It can be difficult. As a whole, I don’t fit in with the Arab and Pakastani sisters. They only let us so close. Some of the BAM sisters have issues with me because I have a college educated professional BAM husband. I am his only wife and I don’t work, he supports me like a Muslim man is supposed to. I work 1 day a week at the prison and keep my money. I am accused of stealing a “good one” and he is considered a “sell-out”. Where do I fit? Most of my white sisters are married to Arab brothers and they are mostly busy trying to fit into Arab culture.

    You can’t win. As for me, I’ve been Muslim long enough that it doesn’t bother me anymore. My only focus is Allah (swt).

  12. Sister Seeking, Miriam, Mary Ann

    As salaam alaikum Samah,

    I’ve got a question or two for you!


    1) Forgive my ignorance, but since you’ve been Muslim, have you met many more folks from the Caribbean?

    2) What is the best home cooked meal you’ve had?


  13. Walaikum salaam Sister Seeking,

    On question 1: Yes, I have. I continue to meet plenty of Jamaicans who have converted to Islam, people who have been Muslim for generations from Guyana and Trinidad & Tobago, and countless others from the other islands who converted. It’s always an amazing, surprising experience. It doesn’t happen as much being way up here but when I was in Florida it was a regular thing. Happened in NYC too.

    On question 2: Since I’m a food connoisseur, it’s hard for me to pin point any particular one. I’ve had homemade Ethiopian food (yummy!), homemade Moroccan food (oh gossshhh!) and my mama’s homemade southern cooking (I’m swooning)- all of which made me toes curl, LOL. Last time I was in Florida, a family friend cooked some Jamaican food that nearly made my eyes pop it was so good. Those were the days…

  14. Sister Seeking, Miriam, Mary Ann

    WOW! Alhamdillah. I had no idea so many folks from the Caribbean have converted to the deen. That’s awesome! : )

    You know what… I wish some one would come out with a diabetic or low fat cook book for caribbean food. I love chicken jerk!

  15. asa. great dawah. hey don’t forget the muslim community in dominica. per my dh, they have been around since long before his uncle converted.

  16. You live in a Somali populated city why didnt you eat from a Somali restaurant? I sense there is a hostility towards Somalis on your part so could you please explain what my people have done to you?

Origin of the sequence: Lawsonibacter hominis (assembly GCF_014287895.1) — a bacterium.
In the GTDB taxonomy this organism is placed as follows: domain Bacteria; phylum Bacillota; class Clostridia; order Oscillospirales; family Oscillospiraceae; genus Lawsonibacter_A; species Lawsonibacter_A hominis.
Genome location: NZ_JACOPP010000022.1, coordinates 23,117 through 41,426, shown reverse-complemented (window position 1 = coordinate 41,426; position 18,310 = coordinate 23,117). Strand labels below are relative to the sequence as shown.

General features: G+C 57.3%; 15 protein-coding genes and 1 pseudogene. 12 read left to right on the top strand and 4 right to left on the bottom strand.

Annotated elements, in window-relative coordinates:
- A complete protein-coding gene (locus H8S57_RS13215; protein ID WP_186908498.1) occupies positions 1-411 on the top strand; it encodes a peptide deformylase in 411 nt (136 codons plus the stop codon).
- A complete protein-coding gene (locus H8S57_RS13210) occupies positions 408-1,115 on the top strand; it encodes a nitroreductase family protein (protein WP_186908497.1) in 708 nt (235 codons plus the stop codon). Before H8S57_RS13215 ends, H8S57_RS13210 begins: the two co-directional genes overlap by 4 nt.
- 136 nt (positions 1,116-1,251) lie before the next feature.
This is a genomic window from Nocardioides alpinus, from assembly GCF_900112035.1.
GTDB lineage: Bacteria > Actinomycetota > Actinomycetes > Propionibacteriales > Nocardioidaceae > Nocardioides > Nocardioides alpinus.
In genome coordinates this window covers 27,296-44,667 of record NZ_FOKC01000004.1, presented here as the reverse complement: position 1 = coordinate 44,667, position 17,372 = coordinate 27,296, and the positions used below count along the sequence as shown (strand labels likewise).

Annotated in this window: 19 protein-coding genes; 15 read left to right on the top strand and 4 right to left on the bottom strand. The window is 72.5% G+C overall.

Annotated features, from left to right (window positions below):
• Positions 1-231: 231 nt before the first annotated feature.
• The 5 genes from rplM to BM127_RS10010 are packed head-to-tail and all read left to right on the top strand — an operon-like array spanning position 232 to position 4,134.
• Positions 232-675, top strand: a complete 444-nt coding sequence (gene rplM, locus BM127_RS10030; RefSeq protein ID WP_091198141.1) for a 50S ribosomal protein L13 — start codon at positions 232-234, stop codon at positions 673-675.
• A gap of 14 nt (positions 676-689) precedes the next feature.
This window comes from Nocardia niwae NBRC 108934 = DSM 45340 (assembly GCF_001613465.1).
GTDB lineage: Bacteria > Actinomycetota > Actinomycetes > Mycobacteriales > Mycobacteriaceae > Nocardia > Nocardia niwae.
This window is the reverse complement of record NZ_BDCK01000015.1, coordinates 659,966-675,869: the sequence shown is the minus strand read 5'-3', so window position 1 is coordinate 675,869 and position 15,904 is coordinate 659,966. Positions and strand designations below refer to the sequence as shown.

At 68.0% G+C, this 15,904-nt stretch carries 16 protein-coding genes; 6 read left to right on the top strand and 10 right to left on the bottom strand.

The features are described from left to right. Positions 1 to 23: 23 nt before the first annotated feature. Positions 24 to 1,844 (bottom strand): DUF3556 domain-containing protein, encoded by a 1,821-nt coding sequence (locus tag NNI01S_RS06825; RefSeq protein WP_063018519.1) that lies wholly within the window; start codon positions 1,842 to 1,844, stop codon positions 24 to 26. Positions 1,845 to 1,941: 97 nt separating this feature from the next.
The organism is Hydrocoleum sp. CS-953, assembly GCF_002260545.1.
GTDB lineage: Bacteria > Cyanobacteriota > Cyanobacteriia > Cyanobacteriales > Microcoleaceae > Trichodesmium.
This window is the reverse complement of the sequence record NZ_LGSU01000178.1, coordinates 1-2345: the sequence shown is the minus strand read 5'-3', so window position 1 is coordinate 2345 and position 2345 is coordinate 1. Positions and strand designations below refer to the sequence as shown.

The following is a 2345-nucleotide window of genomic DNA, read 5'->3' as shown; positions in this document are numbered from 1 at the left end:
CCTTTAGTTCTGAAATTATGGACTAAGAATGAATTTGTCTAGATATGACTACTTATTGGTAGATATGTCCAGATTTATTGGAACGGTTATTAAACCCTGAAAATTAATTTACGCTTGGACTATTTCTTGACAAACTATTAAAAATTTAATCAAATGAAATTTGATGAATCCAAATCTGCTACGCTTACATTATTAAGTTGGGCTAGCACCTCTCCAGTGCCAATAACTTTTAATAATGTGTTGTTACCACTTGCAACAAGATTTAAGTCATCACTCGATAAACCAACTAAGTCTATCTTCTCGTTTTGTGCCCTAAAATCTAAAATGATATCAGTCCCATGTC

17. AbdiFatah:

    Two things. (1) How do you know I haven’t eaten at a Somali restaurant? (2) Is the measure of a person’s hostility whether they have eaten in a restaurant of a particular cultural or ethnic group? Seriously…SMH.

  18. I have read a lot of your previous articles and I came to the conclussion that you have a vendatta against Somalis. I think they said something to you that upset you. Think back. I read it somewhere in your blog relating to this issue.

  19. Abdifatah,

    Okay…so what are you hoping to achieve? You feel I have a vendetta, now what? If you are trying to revive old discussions, please know that I don’t want to go there.

  20. So you have forgotten haa..Remember the magazine Ebony’s issue on why African-American can’t get a long with Somalis. You got yourself involved in it and indicated how rude somali people were to you and that Somalis are hostile towards African-American.
    It’s true we do distance ourselves from African-American people. We actually think they are cursed people. Always complaining about the “whiteman”. These are the people that make up 12% of the U.S. population but yet compromise 60% of the inmates in jail. There woman give birth at average age of 12 with unknown father and at 24 are already grandmothers. An average A&A woman has 6 kids from 6 different baby daddies. You probably asking why all this hate coming from towards the A&A people. When we came to this country we at least expected to be welcomed by them sense they were the closest complexion to us. No no no, they were full of hate and jealousy. Actually as soon we came we realized the blacks over here are not that much better than animals. They simply behaved like animals. Dysfunctional families, disunity, and sympathetic seekers.
    So I hope I informed you better.

  21. And that will be your last comment AbdiFatah. Have a nice life!